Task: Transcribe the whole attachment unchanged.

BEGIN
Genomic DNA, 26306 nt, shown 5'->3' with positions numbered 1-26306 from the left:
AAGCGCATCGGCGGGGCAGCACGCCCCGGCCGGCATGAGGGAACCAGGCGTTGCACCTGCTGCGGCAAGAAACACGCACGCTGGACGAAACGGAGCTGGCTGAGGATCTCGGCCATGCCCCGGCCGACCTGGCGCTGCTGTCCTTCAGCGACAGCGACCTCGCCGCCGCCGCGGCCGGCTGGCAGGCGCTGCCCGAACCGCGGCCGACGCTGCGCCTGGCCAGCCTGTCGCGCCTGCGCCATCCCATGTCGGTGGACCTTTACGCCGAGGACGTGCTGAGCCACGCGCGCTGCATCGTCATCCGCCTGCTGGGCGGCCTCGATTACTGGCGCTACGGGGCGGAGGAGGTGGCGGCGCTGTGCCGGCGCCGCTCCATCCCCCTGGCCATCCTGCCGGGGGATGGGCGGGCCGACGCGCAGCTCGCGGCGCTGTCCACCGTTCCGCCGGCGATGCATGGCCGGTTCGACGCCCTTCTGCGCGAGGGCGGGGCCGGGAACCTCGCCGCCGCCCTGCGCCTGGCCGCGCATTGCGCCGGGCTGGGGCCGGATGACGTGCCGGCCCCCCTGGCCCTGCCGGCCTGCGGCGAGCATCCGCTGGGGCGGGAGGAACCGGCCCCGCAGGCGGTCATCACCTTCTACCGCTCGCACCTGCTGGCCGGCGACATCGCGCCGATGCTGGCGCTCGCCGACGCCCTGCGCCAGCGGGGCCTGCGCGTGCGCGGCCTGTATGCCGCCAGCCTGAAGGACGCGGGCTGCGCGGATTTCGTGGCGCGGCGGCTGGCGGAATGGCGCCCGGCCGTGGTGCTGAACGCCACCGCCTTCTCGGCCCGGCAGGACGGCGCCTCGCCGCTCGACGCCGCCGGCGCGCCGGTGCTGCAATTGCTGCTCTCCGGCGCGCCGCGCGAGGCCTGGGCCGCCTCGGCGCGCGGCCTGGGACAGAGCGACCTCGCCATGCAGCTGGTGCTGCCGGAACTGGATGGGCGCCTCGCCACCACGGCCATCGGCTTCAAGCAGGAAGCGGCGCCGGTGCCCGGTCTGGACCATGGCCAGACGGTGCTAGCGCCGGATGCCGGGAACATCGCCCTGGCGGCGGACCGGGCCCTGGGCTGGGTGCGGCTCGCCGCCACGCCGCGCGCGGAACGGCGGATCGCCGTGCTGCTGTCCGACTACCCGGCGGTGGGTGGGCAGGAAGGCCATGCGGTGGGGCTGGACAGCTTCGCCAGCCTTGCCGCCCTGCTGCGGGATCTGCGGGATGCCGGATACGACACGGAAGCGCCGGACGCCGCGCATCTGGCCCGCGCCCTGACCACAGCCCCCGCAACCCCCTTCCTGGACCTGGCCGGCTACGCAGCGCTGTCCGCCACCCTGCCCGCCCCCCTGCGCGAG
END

Genomic DNA, 26306 nt, shown 5'->3' with positions numbered 1-26306 from the left:
AAGCGCATCGGCGGGGCAGCACGCCCCGGCCGGCATGAGGGAACCAGGCGTTGCACCTGCTGCGGCAAGAAACACGCACGCTGGACGAAACGGAGCTGGCTGAGGATCTCGGCCATGCCCCGGCCGACCTGGCGCTGCTGTCCTTCAGCGACAGCGACCTCGCCGCCGCCGCGGCCGGCTGGCAGGCGCTGCCCGAACCGCGGCCGACGCTGCGCCTGGCCAGCCTGTCGCGCCTGCGCCATCCCATGTCGGTGGACCTTTACGCCGAGGACGTGCTGAGCCACGCGCGCTGCATCGTCATCCGCCTGCTGGGCGGCCTCGATTACTGGCGCTACGGGGCGGAGGAGGTGGCGGCGCTGTGCCGGCGCCGCTCCATCCCCCTGGCCATCCTGCCGGGGGATGGGCGGGCCGACGCGCAGCTCGCGGCGCTGTCCACCGTTCCGCCGGCGATGCATGGCCGGTTCGACGCCCTTCTGCGCGAGGGCGGGGCCGGGAACCTCGCCGCCGCCCTGCGCCTGGCCGCGCATTGCGCCGGGCTGGGGCCGGATGACGTGCCGGCCCCCCTGGCCCTGCCGGCCTGCGGCGAGCATCCGCTGGGGCGGGAGGAACCGGCCCCGCAGGCGGTCATCACCTTCTACCGCTCGCACCTGCTGGCCGGCGACATCGCGCCGATGCTGGCGCTCGCCGACGCCCTGCGCCAGCGGGGCCTGCGCGTGCGCGGCCTGTATGCCGCCAGCCTGAAGGACGCGGGCTGCGCGGATTTCGTGGCGCGGCGGCTGGCGGAATGGCGCCCGGCCGTGGTGCTGAACGCCACCGCCTTCTCGGCCCGGCAGGACGGCGCCTCGCCGCTCGACGCCGCCGGCGCGCCGGTGCTGCAATTGCTGCTCTCCGGCGCGCCGCGCGAGGCCTGGGCCGCCTCGGCGCGCGGCCTGGGACAGAGCGACCTCGCCATGCAGCTGGTGCTGCCGGAACTGGATGGGCGCCTCGCCACCACGGCCATCGGCTTCAAGCAGGAAGCGGCGCCGGTGCCCGGTCTGGACCATGGCCAGACGGTGCTAGCGCCGGATGCCGGGAACATCGCCCTGGCGGCGGACCGGGCCCTGGGCTGGGTGCGGCTCGCCGCCACGCCGCGCGCGGAACGGCGGATCGCCGTGCTGCTGTCCGACTACCCGGCGGTGGGTGGGCAGGAAGGCCATGCGGTGGGGCTGGACAGCTTCGCCAGCCTTGCCGCCCTGCTGCGGGATCTGCGGGATGCCGGATACGACACGGAAGCGCCGGACGCCGCGCATCTGGCCCGCGCCCTGACCACAGCCCCCGCAACCCCCTTCCTGGACCTGGCCGGCTACGCAGCGCTGTCCGCCACCCTGCCCGCCCCCCTGCGCGAG